Wednesday, 23 March 2016

NSA, BigData and Privacy

We all know that BigData is good and that more data is better. In fact if you could collect everything then you could potentially stop all crimes, stop terrorism, save the World, freedom, puppies...literally do anything and everything!

Except, as most organisations should have realised (ordinary businesses take note!!) that having huge amounts of data doesn't really help you if you have no idea of what you have, what it means and how to actually extract the data you want.

Its worse when you have so much that even running the queries that might extract the right piece of data becomes so complex that you may as well just give up.

Pity the NSA then:

NSA is so overwhelmed with data, it's no longer effective, says whistleblower
One of the agency's first whistleblowers says the NSA is taking in too much data for it to handle, which can have disastrous -- if not deadly -- consequences.
So, we have a paradox in the sense that the more data we get the better we can hide...

Its funny but about 2 years ago there was an idea called the "Slow Data Movement" whose aim was to save the World from BigData madness but concentrating on what you actually need...

In fact we've even heard the argument that mass surveillance is no where as effective as "good old fashioned police work".

In fact, it even seems that the recent attacks in Belgium relied upon unencrypted communications ... which should have been easily spotable, unless of course you've got politicians obsessed with the evils of encryption and too much data to even see the weak signals of ordinary, unencrypted data.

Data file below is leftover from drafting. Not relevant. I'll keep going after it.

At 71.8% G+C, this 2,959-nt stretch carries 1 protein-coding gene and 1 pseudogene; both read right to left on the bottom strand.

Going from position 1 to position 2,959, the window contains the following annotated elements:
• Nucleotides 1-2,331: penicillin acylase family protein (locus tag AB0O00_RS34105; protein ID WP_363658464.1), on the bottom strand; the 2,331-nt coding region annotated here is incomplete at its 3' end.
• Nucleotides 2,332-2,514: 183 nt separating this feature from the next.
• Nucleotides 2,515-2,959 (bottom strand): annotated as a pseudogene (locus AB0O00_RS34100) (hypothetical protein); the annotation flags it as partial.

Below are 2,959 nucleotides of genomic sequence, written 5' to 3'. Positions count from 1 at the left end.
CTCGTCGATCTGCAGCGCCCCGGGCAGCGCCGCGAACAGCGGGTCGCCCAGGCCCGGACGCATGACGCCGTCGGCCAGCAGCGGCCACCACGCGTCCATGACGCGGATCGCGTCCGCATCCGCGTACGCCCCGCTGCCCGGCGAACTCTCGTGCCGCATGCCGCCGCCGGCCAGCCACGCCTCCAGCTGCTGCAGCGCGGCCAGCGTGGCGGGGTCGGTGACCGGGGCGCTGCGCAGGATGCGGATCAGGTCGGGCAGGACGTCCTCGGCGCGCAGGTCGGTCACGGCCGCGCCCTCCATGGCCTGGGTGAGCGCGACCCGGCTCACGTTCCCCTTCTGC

Human evolution and the mobile phone

From the great User Friendly:

Friday, 18 March 2016

Short abstract on privacy processes

Any reasonable implementation of privacy requirements can not be made through legal compliance alone. The belief that a software system can be developed without privacy being an integral engineering  concept and that a privacy policy is sufficient as requirements or compliance check is at best dangerous for the users, customers and business involved.

While requirements frameworks exist, the specialisation of these into the privacy domain have not been made in such a manner that they unify both the legal and engineering domains. In order to achieve this one must develop terminological or ontological structures to aid communication between these domains, provide a commonly acceptable semantics and a framework by which requirements expressed at different levels of abstractness can be linked together to provide refinement of these in some form. One interesting effect of this is to almost completely remove the terms ‘personal data’ and ‘PII’ from common usage and to force a deeper understanding of the data and information being processed.

Once such a structure is in place and even just partially or sparsely populated this provides a formal framework by which not only requirements can be obtained, their application (or not) be justified and a proper risk analysis made. This has further advantages in that privacy requirements and their potential implementations can be explored through the software development process supporting ideas such as agile methods and ‘DevOps’ rather than being an ‘add-on’ exercise - a privacy impact assessment - inappropriately executed at inappropriate times.